The stock market is going up and down like a yo-yo again – more down than up of late – and that brings up a tale of a leading economic indicator: horses.
At least one horse in particular.
Daddy was never much on horses. He recounted riding a mule from Tathams Creek to Sylva when he was young, and opined a time or two that a mule would be ideal for bear hunting. I think he came to that conclusion after seeing video of mules taking tourists down the Grand Canyon and reasoned that if a mule wouldn’t drop a tourist a mile down into a hole one wouldn’t drop him off a peak in the Nantahala Gorge.
It was a pipe dream he never acted on. I did share his preference for mules over horses. Yes, I know some people love their horses, but I’ve always been wary of them. My first memory of a horse was attempting to pet a pony a neighbor had purchased for a child.
It bit me.
For years, I had no idea the phrase “don’t look a gift horse in the mouth” was folksy advice about good manners. I thought it was a warning. Could get your eyes bit off doing that.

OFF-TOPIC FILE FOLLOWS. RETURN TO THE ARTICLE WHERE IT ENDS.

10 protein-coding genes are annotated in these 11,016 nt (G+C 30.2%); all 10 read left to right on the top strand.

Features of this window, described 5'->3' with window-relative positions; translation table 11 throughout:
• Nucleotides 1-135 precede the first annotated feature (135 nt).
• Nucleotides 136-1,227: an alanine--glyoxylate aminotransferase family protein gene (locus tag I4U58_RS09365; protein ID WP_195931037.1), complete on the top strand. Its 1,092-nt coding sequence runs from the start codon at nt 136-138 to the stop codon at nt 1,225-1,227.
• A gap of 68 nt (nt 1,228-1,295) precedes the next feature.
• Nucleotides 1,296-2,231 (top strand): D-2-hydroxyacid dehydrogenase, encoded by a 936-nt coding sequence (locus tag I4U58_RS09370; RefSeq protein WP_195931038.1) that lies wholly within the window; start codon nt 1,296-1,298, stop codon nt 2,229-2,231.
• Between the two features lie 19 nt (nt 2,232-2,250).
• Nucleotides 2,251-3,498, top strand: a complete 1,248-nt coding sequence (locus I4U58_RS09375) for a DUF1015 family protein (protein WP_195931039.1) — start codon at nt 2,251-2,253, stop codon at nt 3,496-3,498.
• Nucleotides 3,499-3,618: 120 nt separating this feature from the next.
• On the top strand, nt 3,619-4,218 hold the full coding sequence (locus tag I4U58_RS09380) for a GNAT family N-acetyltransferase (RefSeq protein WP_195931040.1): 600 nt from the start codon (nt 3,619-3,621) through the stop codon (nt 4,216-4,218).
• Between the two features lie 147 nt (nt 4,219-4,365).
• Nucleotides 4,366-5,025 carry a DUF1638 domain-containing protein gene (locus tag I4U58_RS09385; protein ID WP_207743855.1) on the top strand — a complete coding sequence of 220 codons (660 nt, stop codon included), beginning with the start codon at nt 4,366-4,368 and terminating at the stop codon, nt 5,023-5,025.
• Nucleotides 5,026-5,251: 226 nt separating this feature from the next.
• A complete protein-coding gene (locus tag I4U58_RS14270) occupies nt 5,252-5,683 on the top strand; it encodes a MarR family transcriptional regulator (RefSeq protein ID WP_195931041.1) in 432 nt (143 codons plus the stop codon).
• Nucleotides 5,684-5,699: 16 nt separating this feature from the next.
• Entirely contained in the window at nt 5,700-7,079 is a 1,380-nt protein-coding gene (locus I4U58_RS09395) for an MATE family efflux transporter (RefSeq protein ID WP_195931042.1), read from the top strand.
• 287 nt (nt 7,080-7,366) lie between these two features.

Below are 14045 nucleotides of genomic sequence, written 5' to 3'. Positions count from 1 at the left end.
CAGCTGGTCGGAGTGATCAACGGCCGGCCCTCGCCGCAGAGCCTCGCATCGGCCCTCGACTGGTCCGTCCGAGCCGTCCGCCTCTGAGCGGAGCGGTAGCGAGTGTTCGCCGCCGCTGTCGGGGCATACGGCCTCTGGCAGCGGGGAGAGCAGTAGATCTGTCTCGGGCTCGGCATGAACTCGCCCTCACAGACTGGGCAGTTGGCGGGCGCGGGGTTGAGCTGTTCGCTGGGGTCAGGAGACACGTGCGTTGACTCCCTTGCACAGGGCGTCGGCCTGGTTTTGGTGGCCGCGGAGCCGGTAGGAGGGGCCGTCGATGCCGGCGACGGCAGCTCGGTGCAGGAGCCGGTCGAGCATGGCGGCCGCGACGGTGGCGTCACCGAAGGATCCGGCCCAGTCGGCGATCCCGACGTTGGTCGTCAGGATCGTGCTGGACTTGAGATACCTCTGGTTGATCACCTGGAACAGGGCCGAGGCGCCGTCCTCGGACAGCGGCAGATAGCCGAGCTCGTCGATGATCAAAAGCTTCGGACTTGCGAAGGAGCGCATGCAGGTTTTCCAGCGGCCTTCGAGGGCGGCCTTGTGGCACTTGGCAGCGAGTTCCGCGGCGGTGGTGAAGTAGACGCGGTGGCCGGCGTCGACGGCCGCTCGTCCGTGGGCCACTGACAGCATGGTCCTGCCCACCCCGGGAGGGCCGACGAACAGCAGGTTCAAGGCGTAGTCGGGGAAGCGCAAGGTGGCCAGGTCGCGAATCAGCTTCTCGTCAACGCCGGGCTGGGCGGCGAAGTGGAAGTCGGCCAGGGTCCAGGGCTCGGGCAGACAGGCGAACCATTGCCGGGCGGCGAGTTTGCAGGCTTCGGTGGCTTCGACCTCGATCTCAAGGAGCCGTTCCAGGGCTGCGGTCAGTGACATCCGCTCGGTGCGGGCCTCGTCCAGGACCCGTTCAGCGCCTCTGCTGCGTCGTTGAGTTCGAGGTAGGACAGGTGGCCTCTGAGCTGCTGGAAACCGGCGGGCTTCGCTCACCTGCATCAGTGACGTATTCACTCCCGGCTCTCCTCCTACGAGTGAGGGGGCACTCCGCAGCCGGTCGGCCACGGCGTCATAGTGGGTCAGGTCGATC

But back to economics. In the old days, folks in these parts might have a draft horse for farm labor, but that has gone out of fashion. Today’s person who loves horses probably own horses, houses horses and feeds horses. It is not a cheap undertaking.
Back when the bottom absolutely fell out of the economy, in late 2008 and early 2009, the impact was felt in the equine community and a lot of people were suddenly facing the stark fact that they simply couldn’t afford their horses anymore.
A story related to me involves one such gent who came to the conclusion his beloved steed had to go, and maybe it was more of nag than a steed, now that he thought about it.
He hatched a plan to shed himself of his liability in a humane and forthright manner: He’d get someone else to steal it.
At a large horse show in Tennessee, the man pulled up with the loot in his horse trailer.
He left it conspicuously unlocked. The perfect crime.
The man went into the show and spent his sweet time roaming around, chatting up folk and basking in the glory of the event. A theme running throughout, it struck him, was that there were an awful lot of people there trying to unload their horses.
He got a little worried no one might steal his offering that evening.
Finally things wrapped up, and he trudged back to the parking lot. Nervously, he opened the door to his horse trailer and peered in.
Staring back at him was his horse.
And three others.
Gift horses, as it were.
Hope he didn’t look them in the mouth.
Buchanan is editor of The Sylva Herald.